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Continuous workplace injuries in Maryland invesitagted

| May 2, 2017 | Workplace Injuries

When the economy begins to slow down, one may wonder about the security of his or her job. When job security is in question, employers seem to have the upper hand and should workplace injuries occur, the instance for the employer to nullify or downplay the severity of the injury can leave employees with less than the law allows. Maryland employees are guaranteed certain workplace rights should an on-the-job injury occur, and employers must abide by these laws.

A factory in another state is under investigation after repeatedly giving false information to the Occupational Safety and Health Administration. Not only has the company repeatedly ignored safety issues that have been brought to its attention, the business has been cited for over 240 safety violations. These oversights and blatant disregard for the employees’ safety has led to many workplace injuries and even deaths.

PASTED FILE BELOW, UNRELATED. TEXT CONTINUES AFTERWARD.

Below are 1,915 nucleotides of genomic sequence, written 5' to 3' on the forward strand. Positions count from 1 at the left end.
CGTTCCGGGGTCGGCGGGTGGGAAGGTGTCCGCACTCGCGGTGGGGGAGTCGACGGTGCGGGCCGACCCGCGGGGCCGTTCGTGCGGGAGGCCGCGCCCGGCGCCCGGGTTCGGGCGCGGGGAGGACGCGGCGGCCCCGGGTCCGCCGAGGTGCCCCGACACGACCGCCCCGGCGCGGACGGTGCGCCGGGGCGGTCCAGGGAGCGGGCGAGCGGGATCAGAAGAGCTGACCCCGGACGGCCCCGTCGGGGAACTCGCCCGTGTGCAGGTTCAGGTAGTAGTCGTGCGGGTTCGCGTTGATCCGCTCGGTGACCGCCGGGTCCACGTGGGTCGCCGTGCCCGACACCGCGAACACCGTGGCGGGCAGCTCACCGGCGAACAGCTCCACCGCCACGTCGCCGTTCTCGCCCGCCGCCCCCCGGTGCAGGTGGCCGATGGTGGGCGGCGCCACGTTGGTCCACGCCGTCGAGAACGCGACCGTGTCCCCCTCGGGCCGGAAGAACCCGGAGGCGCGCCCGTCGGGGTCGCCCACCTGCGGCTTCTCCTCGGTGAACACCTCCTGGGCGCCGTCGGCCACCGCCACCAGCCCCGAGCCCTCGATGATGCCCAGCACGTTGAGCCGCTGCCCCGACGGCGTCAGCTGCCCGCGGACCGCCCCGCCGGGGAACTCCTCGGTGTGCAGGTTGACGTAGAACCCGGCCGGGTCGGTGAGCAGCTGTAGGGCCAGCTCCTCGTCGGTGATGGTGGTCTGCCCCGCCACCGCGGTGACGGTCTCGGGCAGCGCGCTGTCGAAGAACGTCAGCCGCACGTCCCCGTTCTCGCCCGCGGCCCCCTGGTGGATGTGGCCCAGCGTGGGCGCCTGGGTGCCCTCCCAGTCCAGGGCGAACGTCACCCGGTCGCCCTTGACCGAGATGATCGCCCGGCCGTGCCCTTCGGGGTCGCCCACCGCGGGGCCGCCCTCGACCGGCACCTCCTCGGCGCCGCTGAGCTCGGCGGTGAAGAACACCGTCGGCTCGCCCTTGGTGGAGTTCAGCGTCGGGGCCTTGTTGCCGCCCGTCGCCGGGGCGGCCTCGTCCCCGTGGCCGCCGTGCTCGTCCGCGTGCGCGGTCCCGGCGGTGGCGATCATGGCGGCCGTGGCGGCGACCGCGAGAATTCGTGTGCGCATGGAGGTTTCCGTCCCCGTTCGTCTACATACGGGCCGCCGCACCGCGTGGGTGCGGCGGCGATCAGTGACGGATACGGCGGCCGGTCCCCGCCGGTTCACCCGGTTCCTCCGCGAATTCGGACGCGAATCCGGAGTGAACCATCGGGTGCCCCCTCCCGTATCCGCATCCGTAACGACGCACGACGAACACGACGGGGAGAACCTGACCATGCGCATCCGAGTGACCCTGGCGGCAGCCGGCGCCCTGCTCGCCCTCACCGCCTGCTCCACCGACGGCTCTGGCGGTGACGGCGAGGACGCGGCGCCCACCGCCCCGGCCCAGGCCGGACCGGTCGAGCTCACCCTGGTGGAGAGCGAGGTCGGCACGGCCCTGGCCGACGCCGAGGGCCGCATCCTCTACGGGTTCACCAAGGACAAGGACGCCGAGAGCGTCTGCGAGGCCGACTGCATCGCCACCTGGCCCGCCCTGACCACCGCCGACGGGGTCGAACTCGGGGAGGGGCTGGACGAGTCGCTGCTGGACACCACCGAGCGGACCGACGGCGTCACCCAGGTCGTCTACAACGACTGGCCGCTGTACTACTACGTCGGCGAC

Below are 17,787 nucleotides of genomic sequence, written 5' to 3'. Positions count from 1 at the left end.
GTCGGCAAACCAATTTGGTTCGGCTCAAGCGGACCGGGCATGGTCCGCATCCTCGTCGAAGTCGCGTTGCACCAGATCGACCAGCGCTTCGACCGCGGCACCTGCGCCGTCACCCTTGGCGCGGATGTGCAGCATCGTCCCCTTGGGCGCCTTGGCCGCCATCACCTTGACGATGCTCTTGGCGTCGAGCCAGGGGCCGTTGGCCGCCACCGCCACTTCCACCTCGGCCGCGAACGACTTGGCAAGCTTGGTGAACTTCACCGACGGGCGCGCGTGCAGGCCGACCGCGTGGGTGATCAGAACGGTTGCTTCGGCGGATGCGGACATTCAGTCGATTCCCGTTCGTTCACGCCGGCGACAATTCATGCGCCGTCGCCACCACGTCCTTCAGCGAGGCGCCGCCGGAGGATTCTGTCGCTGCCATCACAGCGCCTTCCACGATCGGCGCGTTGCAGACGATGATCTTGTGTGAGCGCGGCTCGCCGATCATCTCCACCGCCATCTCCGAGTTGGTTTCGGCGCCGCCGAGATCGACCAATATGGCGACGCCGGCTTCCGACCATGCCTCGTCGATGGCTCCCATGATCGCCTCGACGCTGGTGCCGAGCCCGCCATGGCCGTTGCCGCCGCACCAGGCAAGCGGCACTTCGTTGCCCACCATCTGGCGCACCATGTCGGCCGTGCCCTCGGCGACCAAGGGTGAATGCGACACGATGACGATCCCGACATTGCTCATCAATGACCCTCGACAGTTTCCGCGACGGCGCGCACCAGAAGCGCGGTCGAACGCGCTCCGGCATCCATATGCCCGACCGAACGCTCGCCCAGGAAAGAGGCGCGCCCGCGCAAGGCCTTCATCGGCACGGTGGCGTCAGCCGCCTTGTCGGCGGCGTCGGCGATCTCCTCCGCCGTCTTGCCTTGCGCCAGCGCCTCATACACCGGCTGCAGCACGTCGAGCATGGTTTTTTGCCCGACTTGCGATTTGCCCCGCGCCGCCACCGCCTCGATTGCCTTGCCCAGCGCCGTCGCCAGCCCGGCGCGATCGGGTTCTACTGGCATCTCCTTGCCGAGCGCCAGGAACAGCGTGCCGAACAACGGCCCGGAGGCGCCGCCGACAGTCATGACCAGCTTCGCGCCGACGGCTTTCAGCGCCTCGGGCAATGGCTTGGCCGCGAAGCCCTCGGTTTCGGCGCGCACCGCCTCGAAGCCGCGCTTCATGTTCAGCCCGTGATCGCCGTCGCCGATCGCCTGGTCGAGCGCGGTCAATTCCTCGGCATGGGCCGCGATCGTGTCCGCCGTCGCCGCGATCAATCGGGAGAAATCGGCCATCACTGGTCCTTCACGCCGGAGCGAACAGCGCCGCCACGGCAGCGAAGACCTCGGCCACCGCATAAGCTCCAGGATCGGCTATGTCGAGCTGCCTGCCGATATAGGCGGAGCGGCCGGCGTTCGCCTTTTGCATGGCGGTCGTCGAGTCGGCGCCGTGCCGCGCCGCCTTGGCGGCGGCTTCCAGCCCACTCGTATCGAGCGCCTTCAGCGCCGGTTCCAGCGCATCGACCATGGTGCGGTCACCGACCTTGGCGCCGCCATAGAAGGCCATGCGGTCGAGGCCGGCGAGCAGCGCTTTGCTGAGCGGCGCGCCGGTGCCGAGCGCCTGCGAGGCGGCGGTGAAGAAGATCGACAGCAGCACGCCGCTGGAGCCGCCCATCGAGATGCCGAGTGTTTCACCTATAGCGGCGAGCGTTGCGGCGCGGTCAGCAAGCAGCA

In 2015, a migrant worker had been employed by the factory in question was cleaning out a machine, just has his supervisor had shown him, when his foot slipped. The mishap caused the machine to roar to life, and upon doing so, trapped his left leg, which twisted until it snapped. The 17-year-old was rushed to a nearby hospital where his lower leg had to be amputated. Once word got back to the management at the factory, all underage and undocumented employees were fired.

Regardless of the citizenship status of the employees, there are human rights laws in place to protect workers from negligent management and employers. When workplace injuries occur, Maryland employers have the obligation to make sure that they heed the warning and clear up the possibility of another worker experiencing the same fate. When employers continuously fail to rectify workplace dangers, the employee may have legal recourse through workers’ compensation benefits and other possible civil remedies.

Source: The New Yorker, “Exploitation and Abuse at the Chicken Plant“, Amy Collier, May 2, 2017

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